Thanks for your patience!

Thursday, August 1, 2013

Monrovia Transit - Celebrating 30 Years in Monrovia

We’re not trying to toot our own horn here in the Community Development Department but…Monrovia Transit is celebrating its 30th Anniversary.  Hip, hip, hooray!  Since word has spread about this impressive milestone, Department Staff have been flooded with interview requests from TV, radio, and print media around the nation.  If you’d like to know more about the program, we've included a text version of an interview we gave recently on the Tonight Show.  Or, was it the Today Show? We've given so many interviews lately it's difficult to remember.  (Only's from an interview for a City newsletter.  Enjoy!)   

What is Monrovia Transit?
That’s one of the questions I get asked most frequently.  Often referred to as “dial-a-ride,” Monrovia Transit is a curb-to-curb service that does not follow fixed routes or schedules.  Operating very much like an airport shuttle, you’ll share a ride with multiple passengers and the vehicle may make a few stops before your final location.  In other words, you tell us where to go and we’ll get you there – of course as long as it’s within our service area.  

Also, I’d like to mention that there isn’t a formal sign up process to use Monrovia Transit.  Passengers just need to call (626) 358-3538 to schedule a ride, which they can do 24-hours a day.  Monrovia Transit is open seven days a week, with the exception of a few holidays.  Monday through Friday the hours are from 7:00 a.m. to 10:00 p.m.  On Saturday and Sunday the hours are from 8:30 a.m. to 6:00 p.m.  For more information I’d encourage people to check out our website at:

What year did the Monrovia Transit start?  Why was it implemented?
It’s funny you should ask, this year marks Monrovia Transit’s 30th Anniversary.  Hey, wait a second…is that why we’re being interviewed?  Now I’m connecting the dots.  All joking aside, Monrovia Transit began in 1983 as a way to help seniors and disabled get around town.  Later the service expanded to include the general public as a way to improve the City’s public transportation offerings.  Since the City does not have control over the Metro and Foothill Transit bus lines, it filled in the gaps by opening up Monrovia Transit to the general public.  The only group we don’t provide service to is school aged children – at least not during the school year between the hours of 8:00 and 4:00 p.m.  The reason for that is school transportation would greatly impact the quality of our service, and could jeopardize our funding as well.

What’s Monrovia Transit’s Service Area?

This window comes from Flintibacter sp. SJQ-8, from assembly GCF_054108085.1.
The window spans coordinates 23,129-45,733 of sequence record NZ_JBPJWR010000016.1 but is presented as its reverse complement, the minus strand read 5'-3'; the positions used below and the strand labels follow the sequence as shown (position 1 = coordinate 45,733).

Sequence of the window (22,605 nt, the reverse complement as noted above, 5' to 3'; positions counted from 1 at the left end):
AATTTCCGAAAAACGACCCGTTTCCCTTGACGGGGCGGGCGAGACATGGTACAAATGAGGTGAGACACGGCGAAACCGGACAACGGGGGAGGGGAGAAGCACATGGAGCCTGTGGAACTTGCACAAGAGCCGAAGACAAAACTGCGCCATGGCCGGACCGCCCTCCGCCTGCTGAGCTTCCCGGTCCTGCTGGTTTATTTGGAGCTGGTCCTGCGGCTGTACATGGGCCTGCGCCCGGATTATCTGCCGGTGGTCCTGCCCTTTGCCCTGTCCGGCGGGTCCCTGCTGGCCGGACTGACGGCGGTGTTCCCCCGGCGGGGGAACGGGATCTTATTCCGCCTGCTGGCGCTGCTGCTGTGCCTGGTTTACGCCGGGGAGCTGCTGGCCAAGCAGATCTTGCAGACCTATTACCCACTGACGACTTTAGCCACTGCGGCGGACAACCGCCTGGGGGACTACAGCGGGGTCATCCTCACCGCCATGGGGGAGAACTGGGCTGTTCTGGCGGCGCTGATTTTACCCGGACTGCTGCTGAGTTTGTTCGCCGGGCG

Our service area includes the City of Monrovia, Bradbury, unincorporated parts of Los Angeles County adjacent to Monrovia, and Target in Duarte (a designated transfer point to Duarte Transit). With 24-hour notice, we’ll also take passengers to medical appointments at physician’s offices within three miles of City Limits, as well as the City of Hope.  While we won’t be taking people to the beach or Disneyland anytime soon, our service area is comprehensive.

The numbers. How many riders does it serve annually?  Can you estimate how many riders over the 30 years?
We’re averaging about 50,000 rides a year right now.  Or, more than 4,000 trips a month, depending how you’d like to break down the numbers.  The figures going back over the last 30 years would be difficult to say since the service has changed some over the years.  I’d need to dig into the files a bit to come up with that total.

Has the program changed over the 30 year history?
Yes.  We’re constantly looking for ways improve our service so changes are going to occur over time.  I mentioned two of our biggest changes earlier, becoming a general public service and the expansion of our service area.  We also get a lot of helpful feedback and new ideas through community outreach and customer comment cards that we’ve placed inside all of our Monrovia Transit vehicles.

Where does the funding come from?
Monrovia Transit is primarily funded by the City’s Proposition A Local Return, which is ½ cent sales tax approved by Los Angeles County voters in 1980.  Additional money comes from farebox revenue, reimbursements from service contracts with the County of Los Angeles and City of Bradbury, and something called an Incentive Grant which we’re eligible for as a result of our contract with the County.  

Is there any interesting fact or tidbit that you think people will want to know?
Sure, there are a few I can think of off the top of my head.  One is that although our costs grow each year (due to personnel, fuel, and other expenses), our fare has not changed in some time. A one-way trip for our general public passenger is $1.00.  Seniors and disabled pay only $0.75.  Another fun fact is that we serve the public about 360 days a year, which is pretty impressive.  The final fact is that we transport over 50,000 passengers per year, which is the equivalent of over 4,000 riders per month.  In other words, we keep pretty busy.